As published in The Santa Fe New Mexican, March 12, 2004
One thing that most serious musicians hate is when people try to pigeonhole music into neat categories. It’s true that all these genres and subgenres are mainly for the benefit of marketers -- not to mention being a shorthand for lazy critics or a framework for academic types.
It’s truly refreshing therefore to hear a work of music that scrambles all sorts of disparate styles and genres into a seamless whole. Such is the case of Mylab, the musical brainchild of Seattle musicians Tucker Martine and Wayne Horvitz, If I owned a record store, I wouldn’t be able to decide whether this mostly instrumental CD should be filed under jazz, trip hop, funk, avant garde or worldbeat. And even if I settled on one of those, how would you explain the pronounced bluegrass element, those eerie fiddles and banjos on several of the tracks?
Martine, who has mainly earned his reputation as a recording engineer, and keyboardist Horvitz, started the music that would become Mylab by sampling and looping musty, crusty old folk recordings from the early 1900s. The duo, aided by a gaggle of Seattle musicians -- including guitarist Bill Frisell, Bad Livers banjo madman Danny Barnes (who also plays dobro on some cuts) and singer Robin Holcomb (Horvitz’s missus) -- fleshed out the sound. Unlike projects like, say Moby’s Play, where the folk stuff was at the forefront, by the time the Mylab duo finished, most of the old samples had been replaced by the work of living musicians or altered beyond recognition.
The album starts off with “Pop Client,” a funky little number with James Brown-style horn riffs, mad-scientist piano and what sounds like an upright bass.
On the next track, the music sounds like it’s coming from some third world street. The song’s called “Master Korean Musicians of Canada,” but the guitar loop suggests some lost strain of African music.
The next song, “Land Trust Picnic” starts of with what could be a ‘60s garage-band lick. Then a church organ comes in, which turns jazzy. Then comes Barnes on banjo, as if to let everyone know that this picnic is in the country.
The grass turns even bluer on “Varmit,” which is based upon a spooky fiddle riff (Orville Johnson) backed by Barnes’ dobro and some creepy ooo-ooo-whos by Barnes and Holcomb. The sinister atmosphere is sealed by the lunatic-is-in-my-head laughter in the background.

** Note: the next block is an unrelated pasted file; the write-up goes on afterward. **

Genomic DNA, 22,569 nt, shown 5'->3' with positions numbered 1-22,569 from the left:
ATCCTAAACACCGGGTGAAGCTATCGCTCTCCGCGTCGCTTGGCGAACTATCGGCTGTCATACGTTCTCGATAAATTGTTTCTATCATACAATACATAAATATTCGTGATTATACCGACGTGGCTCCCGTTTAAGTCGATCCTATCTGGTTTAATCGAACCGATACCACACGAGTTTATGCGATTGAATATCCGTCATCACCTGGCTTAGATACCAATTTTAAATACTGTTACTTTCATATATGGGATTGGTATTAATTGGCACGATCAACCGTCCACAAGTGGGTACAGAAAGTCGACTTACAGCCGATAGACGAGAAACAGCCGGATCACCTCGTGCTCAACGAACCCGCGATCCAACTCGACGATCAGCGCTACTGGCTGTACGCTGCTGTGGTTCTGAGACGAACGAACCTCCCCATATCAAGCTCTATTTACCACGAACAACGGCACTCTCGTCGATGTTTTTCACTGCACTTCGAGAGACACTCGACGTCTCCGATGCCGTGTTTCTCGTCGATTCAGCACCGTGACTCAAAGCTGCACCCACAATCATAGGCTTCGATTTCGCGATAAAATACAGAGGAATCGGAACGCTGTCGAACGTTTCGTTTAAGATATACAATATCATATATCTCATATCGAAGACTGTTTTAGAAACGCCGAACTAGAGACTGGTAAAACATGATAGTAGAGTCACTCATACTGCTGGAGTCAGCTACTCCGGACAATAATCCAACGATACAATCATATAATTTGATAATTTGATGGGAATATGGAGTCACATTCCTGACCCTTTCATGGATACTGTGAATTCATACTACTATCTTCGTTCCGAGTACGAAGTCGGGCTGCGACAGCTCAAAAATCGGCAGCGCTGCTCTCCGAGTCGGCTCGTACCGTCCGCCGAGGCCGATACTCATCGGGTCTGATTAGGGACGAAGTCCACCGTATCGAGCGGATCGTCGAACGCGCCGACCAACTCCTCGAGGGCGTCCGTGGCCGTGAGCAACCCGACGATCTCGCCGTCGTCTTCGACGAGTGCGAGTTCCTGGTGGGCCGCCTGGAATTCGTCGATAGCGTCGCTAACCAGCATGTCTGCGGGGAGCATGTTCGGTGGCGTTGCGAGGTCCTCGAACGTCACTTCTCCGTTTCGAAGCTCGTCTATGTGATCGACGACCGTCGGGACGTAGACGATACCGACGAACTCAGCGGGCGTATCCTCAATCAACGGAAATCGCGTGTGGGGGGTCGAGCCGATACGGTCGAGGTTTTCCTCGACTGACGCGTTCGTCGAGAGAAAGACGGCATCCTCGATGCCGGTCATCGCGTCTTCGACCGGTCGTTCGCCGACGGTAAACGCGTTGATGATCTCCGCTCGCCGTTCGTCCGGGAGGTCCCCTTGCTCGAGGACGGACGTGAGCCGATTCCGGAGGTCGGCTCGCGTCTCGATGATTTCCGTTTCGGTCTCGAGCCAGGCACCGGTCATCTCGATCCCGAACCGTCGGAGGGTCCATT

Mylab never lets up. There‘s tracks like “Earthbound,” built around a monotonously repetitive bass line, with crime-jazz saxes playing off otherworldly electronic effects; the vaguely African-sounding “Phil and Jerry“; the intense “Not in My House” that somehow mutates from guitar-trumpet interplay into drums and electonic rumbling; the sax, synth and percussion madness of “Ask Mickey.”
The wonder of Mylab is that it never becomes predictable.
*The Driver is Dead by Ai Phoenix. What was I saying a couple of weeks ago about my newfound love of European art rock? The good people of Scandinavia have been enjoying this low and slow CD by this band from Norway for three or four years but it only got released here a few months ago. Sometimes good things just take time.
Don’t get this mixed up with the high-energy 21st Century punk rock of their Swedish cousins, The Hives. What we have here is smoky, narcoleptic guitar rock with sweet melodies and foreboding undertones.
When sandy-throated singer Mona Mork gets breathy, Ai Phoenix sounds like The Red House Painters fronted by Claudine Longet. I also hear echoes of Mazzy Star (that psychedelic organ, which won’t let go of your ears), Lisa Germano, and even a stripped-down Polyphonic Spree (add about 20 singers, a French horn and some robes and “This is Close” could pass for a Spree melody).
All in all, this is fine dark-night-of-the-soul music. I hope some more recent Ai Phoenix music finds its way to these shores.
*Angel of the Squared Circle by Pedal Steel Transmission. Fans of Wilco and fans of the Mexi-noir sounds of Calexico should give a listen to this Chicago band.
Despite the name of the group, it’s not the steel, but the good old fashioned electric guitar that’s in the forefront of this album. An excellent overview of the PST sound is in the opening 10-minute song “Waiting.” It starts out as a slow tango, but builds up into pure guitar rage.
Some songs are fairly close to country, such as “Amy” (no, not the Pure Prairie League hit), which features prominent pedal steel and Buffalo Springfield guitar licks.
But the best songs are bittersweet and surreal, such as “I Saved the Last High Style for You,” a dreamlike, minor-key melody that is built around a one-finger piano riff. This is followed by a lo-fi piano-based instrumental called “In Mourning,” which sounds as sad as its title.
My favorite tunes here tend to be the long, drawn out jams like the 6-minute“Editene,” which, with its hallucinogenic organ, shows PST could play on the same bill with Ai Phoenix or Wilco; and the shambling ending track, “Baionette.” Try to listen to the first five or six minutes of that one and not think of The Velvet Underground’s “Sweet Nothings” -- though it builds up to a screaming crescendo.
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